So I’m going to take some time today to provide an in-depth liquid electrolyte supplements review. It focuses on the liquid electrolyte spray created by EnduroPacks. But first, a little background…
As a high school football player, I used to love Gatorade. I used to drink it like it was a part-time job when I wasn’t playing or practicing. But as I’ve gotten older, I’ve started to read labels a little more carefully and consider how many sugars are going into my body.
Why I Needed Liquid Electrolytes
For those of you that don’t know, I’m an outdoor guide in Lake Tahoe, California during the summers. I spend at least 6 hours per day outside, whether that’s kayaking, hiking, mountain biking, or a combination of the three.
As such, hydration can sometimes be hard to keep up with when I’m constantly thinking about the needs of my tour guests over my own. Recently, however, I was contacted by the fabulous folks at EnduroPacks to see if I might be interested in their liquid electrolyte supplements.
First and foremost, let’s cover the nitty-gritty. You can see a photo below of the product propped next to my Nalgene. It’s a small and compact bottle (two ounces) that goes easily with you everywhere and, for me, lives in my dry bag even during kayak tours.
The main ingredients are sodium (71mg per serving) and an ionic mineral complex (80mg per serving) that includes silica, potassium, magnesium, iodine, manganese, boron, copper, selenium, chromium, cobalt, silver, vanadium, and zinc.
Other ingredients include purified water, magnesium sulfate, natural lemon (citric acid), and naturally occurring trace amounts of minerals found in seawater.
The liquid electrolytes come in a spray bottle and the recommended dosage is 10 sprays per 16 ounces of whatever beverage you choose to add it to. Each bottle contains roughly 30 servings, although I’ve found that you can certainly stretch that if you wish.
My Testing Environment
For the most part, I employ these liquid electrolyte supplements in my water at the start of every tour that I lead. This has allowed me to make a comparison of how I feel after a tour (energy level-wise) when I only plain water with how I feel after drinking water with added liquid electrolyte supplements.
Temperatures most days on the lake or on surrounding trails have been hitting highs in the mid-90s and lows in the mid-40s with zero humidity.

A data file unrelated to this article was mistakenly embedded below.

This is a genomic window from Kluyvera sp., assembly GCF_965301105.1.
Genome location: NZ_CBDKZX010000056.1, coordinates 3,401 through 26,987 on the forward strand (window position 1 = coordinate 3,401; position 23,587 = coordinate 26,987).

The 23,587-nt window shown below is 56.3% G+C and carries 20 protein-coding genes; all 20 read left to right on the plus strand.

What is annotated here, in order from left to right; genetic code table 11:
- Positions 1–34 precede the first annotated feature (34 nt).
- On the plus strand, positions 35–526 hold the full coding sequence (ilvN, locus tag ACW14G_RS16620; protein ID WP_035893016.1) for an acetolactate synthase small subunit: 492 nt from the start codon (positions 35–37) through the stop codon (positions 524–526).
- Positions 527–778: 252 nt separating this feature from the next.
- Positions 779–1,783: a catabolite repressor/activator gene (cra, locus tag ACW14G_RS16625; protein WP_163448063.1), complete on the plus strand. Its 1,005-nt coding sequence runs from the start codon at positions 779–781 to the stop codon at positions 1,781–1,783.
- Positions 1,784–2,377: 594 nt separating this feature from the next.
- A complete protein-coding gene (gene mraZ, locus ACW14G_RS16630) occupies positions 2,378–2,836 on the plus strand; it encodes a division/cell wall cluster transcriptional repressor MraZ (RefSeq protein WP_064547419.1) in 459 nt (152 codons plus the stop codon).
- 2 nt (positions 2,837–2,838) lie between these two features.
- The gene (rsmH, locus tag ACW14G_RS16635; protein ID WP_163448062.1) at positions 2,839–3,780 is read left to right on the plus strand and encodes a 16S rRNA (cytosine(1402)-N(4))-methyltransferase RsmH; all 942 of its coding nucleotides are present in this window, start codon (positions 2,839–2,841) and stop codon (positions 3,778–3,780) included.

More recently, I embarked on a 6-day, 5-night backpacking trip in the Ruby Mountains of Nevada. We used these liquid electrolytes extensively on that trip to test how our bodies held up to the rigors of off-trail hiking and bushwhacking through some pretty harsh terrain.
Temperatures on this trip ranged from the low-80s during the day to the low-40s overnight, with very little humidity and only a single evening of rainfall.
Liquid Electrolyte Pros and Cons
Thus far, I’ve loved everything about these liquid electrolyte supplements, and I’ve been giving my fellow guides and hiking buddies a chance to use them as well.
All have given positive feedback, aside from one con: the concentration and application method means that you need at least 20 sprays to meet the dosage recommendation for a single-liter of water. I look at it as an extra finger workout.
I like these liquid electrolyte supplements because they come with very little taste, which can be a big factor for a lot of people, especially when you live in an area where your water tastes so frickin’ great all by itself.
As a friend of mine said of this product, “it pairs well with glacial water.” If you taste a spray of these supplements straight out of the bottle, it really just tastes like salt, which makes me feel great about replenishing what I know I’m losing via sweat every day.
I also, personally, like the spray application method because it allows you to regulate your dosage very easily. For example, I was just on that backpacking trip and had multiple water bottles to choose from.
This allowed me to divide my liquid electrolyte dosage for the day amongst the bottles very easily, without worrying about the exact amount of water in each bottle or having to carefully measure out the number of supplements I needed to include.
My Final Verdict On These Liquid Electrolytes
At the end of the day, it all comes down to how it makes you feel. I’ve been testing it over the course of about two weeks now and I must say that I notice better hydration (i.e. clearer pee) at the end of my tours and I also know that I avoided any muscle cramps throughout the course of my recent backpacking trip, despite considerable elevation gain and loss every day of hiking.
I’ve also felt more energized towards the conclusions of my tours, which is typically when I feel like I’ve grievously under-consumed in the way of water throughout the day. Overall, these liquid electrolyte supplements have been an easy-to-carry, easy-to-use, and highly-effective hydration solution that I’d recommend to outdoor guides and endurance athletes anywhere.
Try EnduroPacks Liquid Electrolytes For Yourself!
Do you have experience with the liquid electrolyte supplements or any like products? I want to know about the solutions you currently use or have used in the past! Also, if you decide to purchase the EnduroPacks liquid electrolytes after reading this review, I’d love to know how you like them after you’ve had the chance to use them a few times!
I hope you’ve enjoyed this review of the EnduroPacks liquid electrolyte supplements and I’d love to hear your feedback in the comments section below. I’ll be quick to reply to any questions, comments, or concerns you feel like sharing!
About The Backpack Guide
At The Backpack Guide, I’m always looking for new trails and wildernesses to explore and I’m also interested in the experiences of others in the wild. If there is one thing I am sure of it’s that we can all spend more time enjoying and connecting with Nature.
Stay Hydrated, My Friends!
The Backpack Guide